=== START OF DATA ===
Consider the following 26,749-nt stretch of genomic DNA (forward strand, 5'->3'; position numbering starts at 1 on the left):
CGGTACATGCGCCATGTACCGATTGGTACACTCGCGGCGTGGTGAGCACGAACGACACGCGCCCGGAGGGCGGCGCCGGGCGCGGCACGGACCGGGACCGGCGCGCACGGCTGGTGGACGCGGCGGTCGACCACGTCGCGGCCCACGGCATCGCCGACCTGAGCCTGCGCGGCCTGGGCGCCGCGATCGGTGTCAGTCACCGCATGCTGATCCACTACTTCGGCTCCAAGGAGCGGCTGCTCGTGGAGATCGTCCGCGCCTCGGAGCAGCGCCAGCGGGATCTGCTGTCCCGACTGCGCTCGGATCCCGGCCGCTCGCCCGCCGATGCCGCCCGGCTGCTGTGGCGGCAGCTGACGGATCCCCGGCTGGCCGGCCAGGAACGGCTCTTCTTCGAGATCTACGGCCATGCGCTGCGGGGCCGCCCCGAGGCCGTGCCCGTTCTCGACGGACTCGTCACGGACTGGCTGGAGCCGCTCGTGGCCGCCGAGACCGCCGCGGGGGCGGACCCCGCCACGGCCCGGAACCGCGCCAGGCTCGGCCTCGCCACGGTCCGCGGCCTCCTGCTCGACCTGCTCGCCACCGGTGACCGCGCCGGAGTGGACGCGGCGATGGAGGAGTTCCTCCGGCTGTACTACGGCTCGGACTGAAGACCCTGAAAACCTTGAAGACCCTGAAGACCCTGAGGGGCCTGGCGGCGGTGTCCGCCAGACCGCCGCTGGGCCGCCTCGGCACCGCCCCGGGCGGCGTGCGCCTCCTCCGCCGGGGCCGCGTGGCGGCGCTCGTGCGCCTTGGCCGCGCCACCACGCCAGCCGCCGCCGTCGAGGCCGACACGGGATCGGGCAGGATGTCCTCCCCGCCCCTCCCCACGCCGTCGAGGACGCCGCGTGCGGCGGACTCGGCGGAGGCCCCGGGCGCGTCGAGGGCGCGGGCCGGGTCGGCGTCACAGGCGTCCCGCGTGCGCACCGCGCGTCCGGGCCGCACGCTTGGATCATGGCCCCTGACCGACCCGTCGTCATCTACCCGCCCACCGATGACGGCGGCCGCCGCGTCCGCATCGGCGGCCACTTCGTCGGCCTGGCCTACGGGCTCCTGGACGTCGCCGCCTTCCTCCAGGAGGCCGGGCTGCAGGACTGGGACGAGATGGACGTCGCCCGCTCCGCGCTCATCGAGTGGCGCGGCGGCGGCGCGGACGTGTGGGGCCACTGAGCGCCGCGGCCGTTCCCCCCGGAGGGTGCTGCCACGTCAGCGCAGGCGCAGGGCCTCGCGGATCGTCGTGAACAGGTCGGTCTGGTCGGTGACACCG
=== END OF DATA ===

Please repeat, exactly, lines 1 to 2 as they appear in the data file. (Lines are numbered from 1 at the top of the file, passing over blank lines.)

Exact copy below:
Consider the following 26,749-nt stretch of genomic DNA (forward strand, 5'->3'; position numbering starts at 1 on the left):
CGGTACATGCGCCATGTACCGATTGGTACACTCGCGGCGTGGTGAGCACGAACGACACGCGCCCGGAGGGCGGCGCCGGGCGCGGCACGGACCGGGACCGGCGCGCACGGCTGGTGGACGCGGCGGTCGACCACGTCGCGGCCCACGGCATCGCCGACCTGAGCCTGCGCGGCCTGGGCGCCGCGATCGGTGTCAGTCACCGCATGCTGATCCACTACTTCGGCTCCAAGGAGCGGCTGCTCGTGGAGATCGTCCGCGCCTCGGAGCAGCGCCAGCGGGATCTGCTGTCCCGACTGCGCTCGGATCCCGGCCGCTCGCCCGCCGATGCCGCCCGGCTGCTGTGGCGGCAGCTGACGGATCCCCGGCTGGCCGGCCAGGAACGGCTCTTCTTCGAGATCTACGGCCATGCGCTGCGGGGCCGCCCCGAGGCCGTGCCCGTTCTCGACGGACTCGTCACGGACTGGCTGGAGCCGCTCGTGGCCGCCGAGACCGCCGCGGGGGCGGACCCCGCCACGGCCCGGAACCGCGCCAGGCTCGGCCTCGCCACGGTCCGCGGCCTCCTGCTCGACCTGCTCGCCACCGGTGACCGCGCCGGAGTGGACGCGGCGATGGAGGAGTTCCTCCGGCTGTACTACGGCTCGGACTGAAGACCCTGAAAACCTTGAAGACCCTGAAGACCCTGAGGGGCCTGGCGGCGGTGTCCGCCAGACCGCCGCTGGGCCGCCTCGGCACCGCCCCGGGCGGCGTGCGCCTCCTCCGCCGGGGCCGCGTGGCGGCGCTCGTGCGCCTTGGCCGCGCCACCACGCCAGCCGCCGCCGTCGAGGCCGACACGGGATCGGGCAGGATGTCCTCCCCGCCCCTCCCCACGCCGTCGAGGACGCCGCGTGCGGCGGACTCGGCGGAGGCCCCGGGCGCGTCGAGGGCGCGGGCCGGGTCGGCGTCACAGGCGTCCCGCGTGCGCACCGCGCGTCCGGGCCGCACGCTTGGATCATGGCCCCTGACCGACCCGTCGTCATCTACCCGCCCACCGATGACGGCGGCCGCCGCGTCCGCATCGGCGGCCACTTCGTCGGCCTGGCCTACGGGCTCCTGGACGTCGCCGCCTTCCTCCAGGAGGCCGGGCTGCAGGACTGGGACGAGATGGACGTCGCCCGCTCCGCGCTCATCGAGTGGCGCGGCGGCGGCGCGGACGTGTGGGGCCACTGAGCGCCGCGGCCGTTCCCCCCGGAGGGTGCTGCCACGTCAGCGCAGGCGCAGGGCCTCGCGGATCGTCGTGAACAGGTCGGTCTGGTCGGTGACACCG